United Against the Burma Army: Ethnic Nationalities Call for Federalism


As part of the South Asian Solidarity Forum for Federal Democracy in Myanmar, this week on Friday, 19th February 2021, the session will focus on the theme: "United Against the Burma Army: Ethnic Nationalities Call for Federalism."

Is pandemic policing different than policing for maintaining law and order?

Among the first responders in times of emergencies or crises is often expected to be the police. This was no different when Covid-19 pandemic brought the world to a grinding halt. The public health emergency arising due to the pandemic, as well as cascading humanitarian crises in several countries and communities, only made the job of the police even more challenging.

Maximum travel speed of 30 km/hour: Are we walking-the-talk on road safety?


[हिंदी] Not just motorised vehicle riders but every person has a human right for safe commuting. But over 50 million people get injured and 1.35 million die every year due to road traffic crashes worldwide. More alarming is the fact that 90 per cent of these injuries and deaths occur in developing countries. Road traffic crashes are also the leading cause of death around the world for children and young people between 15 and 29 years of age. Over-speeding is identified as a major cause of almost 70% of these road traffic crashes in countries like India.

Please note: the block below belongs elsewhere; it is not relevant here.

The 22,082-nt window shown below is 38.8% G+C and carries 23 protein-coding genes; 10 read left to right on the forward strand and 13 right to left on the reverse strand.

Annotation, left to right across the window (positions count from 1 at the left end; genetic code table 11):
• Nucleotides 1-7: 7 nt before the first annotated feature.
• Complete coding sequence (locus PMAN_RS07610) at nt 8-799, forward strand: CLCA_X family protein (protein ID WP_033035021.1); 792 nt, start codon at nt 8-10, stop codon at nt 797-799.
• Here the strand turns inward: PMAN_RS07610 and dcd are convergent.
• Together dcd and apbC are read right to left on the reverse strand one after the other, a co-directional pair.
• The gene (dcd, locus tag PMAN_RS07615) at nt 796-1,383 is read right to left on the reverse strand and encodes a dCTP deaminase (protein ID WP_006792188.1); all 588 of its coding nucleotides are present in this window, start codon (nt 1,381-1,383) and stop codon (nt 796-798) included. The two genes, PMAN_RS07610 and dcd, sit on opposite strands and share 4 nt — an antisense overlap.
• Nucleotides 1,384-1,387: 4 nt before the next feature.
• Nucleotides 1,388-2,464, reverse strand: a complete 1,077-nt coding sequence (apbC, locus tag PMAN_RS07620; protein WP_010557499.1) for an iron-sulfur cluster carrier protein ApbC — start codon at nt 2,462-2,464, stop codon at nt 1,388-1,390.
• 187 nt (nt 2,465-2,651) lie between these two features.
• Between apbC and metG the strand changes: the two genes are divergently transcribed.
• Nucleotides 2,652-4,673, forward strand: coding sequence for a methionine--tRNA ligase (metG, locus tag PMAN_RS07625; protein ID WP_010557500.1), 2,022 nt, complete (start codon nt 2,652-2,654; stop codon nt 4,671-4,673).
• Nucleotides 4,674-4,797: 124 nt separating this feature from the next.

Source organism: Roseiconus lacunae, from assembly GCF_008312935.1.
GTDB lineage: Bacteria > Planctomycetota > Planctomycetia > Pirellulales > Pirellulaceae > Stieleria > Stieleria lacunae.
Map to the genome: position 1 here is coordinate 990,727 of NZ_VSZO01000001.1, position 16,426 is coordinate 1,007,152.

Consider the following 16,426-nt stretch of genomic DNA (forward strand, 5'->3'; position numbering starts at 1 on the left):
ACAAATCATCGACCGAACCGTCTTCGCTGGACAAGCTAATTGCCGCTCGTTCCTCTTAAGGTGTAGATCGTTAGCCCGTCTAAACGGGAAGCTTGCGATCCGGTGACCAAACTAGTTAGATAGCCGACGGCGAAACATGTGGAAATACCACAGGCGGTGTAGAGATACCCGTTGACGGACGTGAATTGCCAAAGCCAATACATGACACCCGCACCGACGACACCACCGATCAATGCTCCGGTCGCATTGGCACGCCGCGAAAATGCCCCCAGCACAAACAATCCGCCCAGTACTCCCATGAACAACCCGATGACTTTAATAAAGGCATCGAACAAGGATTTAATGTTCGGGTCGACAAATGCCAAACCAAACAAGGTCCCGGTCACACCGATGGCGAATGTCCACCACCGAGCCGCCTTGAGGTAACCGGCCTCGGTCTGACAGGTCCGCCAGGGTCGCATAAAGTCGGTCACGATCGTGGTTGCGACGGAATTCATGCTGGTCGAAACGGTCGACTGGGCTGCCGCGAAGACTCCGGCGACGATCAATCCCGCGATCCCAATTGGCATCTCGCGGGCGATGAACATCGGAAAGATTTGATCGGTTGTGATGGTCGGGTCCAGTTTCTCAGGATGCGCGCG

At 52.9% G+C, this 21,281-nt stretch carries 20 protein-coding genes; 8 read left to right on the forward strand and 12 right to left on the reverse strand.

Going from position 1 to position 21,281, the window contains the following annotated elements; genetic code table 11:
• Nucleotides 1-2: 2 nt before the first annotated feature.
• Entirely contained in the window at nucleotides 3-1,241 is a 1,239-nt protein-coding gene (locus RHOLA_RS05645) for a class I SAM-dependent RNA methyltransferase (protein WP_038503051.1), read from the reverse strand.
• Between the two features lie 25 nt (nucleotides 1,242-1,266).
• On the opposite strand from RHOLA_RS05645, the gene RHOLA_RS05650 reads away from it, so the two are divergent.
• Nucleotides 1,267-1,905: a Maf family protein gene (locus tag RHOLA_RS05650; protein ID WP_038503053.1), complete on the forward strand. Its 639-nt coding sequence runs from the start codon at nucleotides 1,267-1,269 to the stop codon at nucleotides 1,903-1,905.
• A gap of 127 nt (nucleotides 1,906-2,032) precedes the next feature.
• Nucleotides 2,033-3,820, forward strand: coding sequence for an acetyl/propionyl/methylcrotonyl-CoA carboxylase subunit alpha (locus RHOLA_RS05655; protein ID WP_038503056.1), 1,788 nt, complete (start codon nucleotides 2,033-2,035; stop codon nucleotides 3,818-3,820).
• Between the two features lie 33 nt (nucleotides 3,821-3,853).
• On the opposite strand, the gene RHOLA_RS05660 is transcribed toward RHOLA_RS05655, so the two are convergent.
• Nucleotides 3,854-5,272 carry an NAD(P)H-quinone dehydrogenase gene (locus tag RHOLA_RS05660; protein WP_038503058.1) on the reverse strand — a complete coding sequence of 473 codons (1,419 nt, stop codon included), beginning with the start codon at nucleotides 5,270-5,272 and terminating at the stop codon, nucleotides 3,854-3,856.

Growing call for federal democracy in Myanmar

Constanze Ruprecht and Bobby Ramakant

[हिंदी, watch the recording, endorse the joint statement condemning the Coup d'état in Burma] Growing number of civil society networks for peace, health and human rights from around the world are unifying their call for federal democracy in Myanmar. In a joint statement condemning the Coup d'état in Burma (after an online South Asia Solidarity Forum for federal democracy in Myanmar), over a hundred of these individuals, groups and networks from South Asia and other parts of the world united in solidarity with the people of Burma to strongly denounce the military coup d'état on 1 February 2021.

South Asia solidarity forum for federal democracy in Myanmar

watch recording on YouTube, Facebook

South Asia solidarity forum for federal democracy in Myanmar will be organized on 10th February, 2021, Wednesday (6pm India/ Sri Lanka, 5:30pm Pakistan, 6:15pm Nepal, 6:30pm Bangladesh, 7pm Myanmar, 7:30pm Thailand).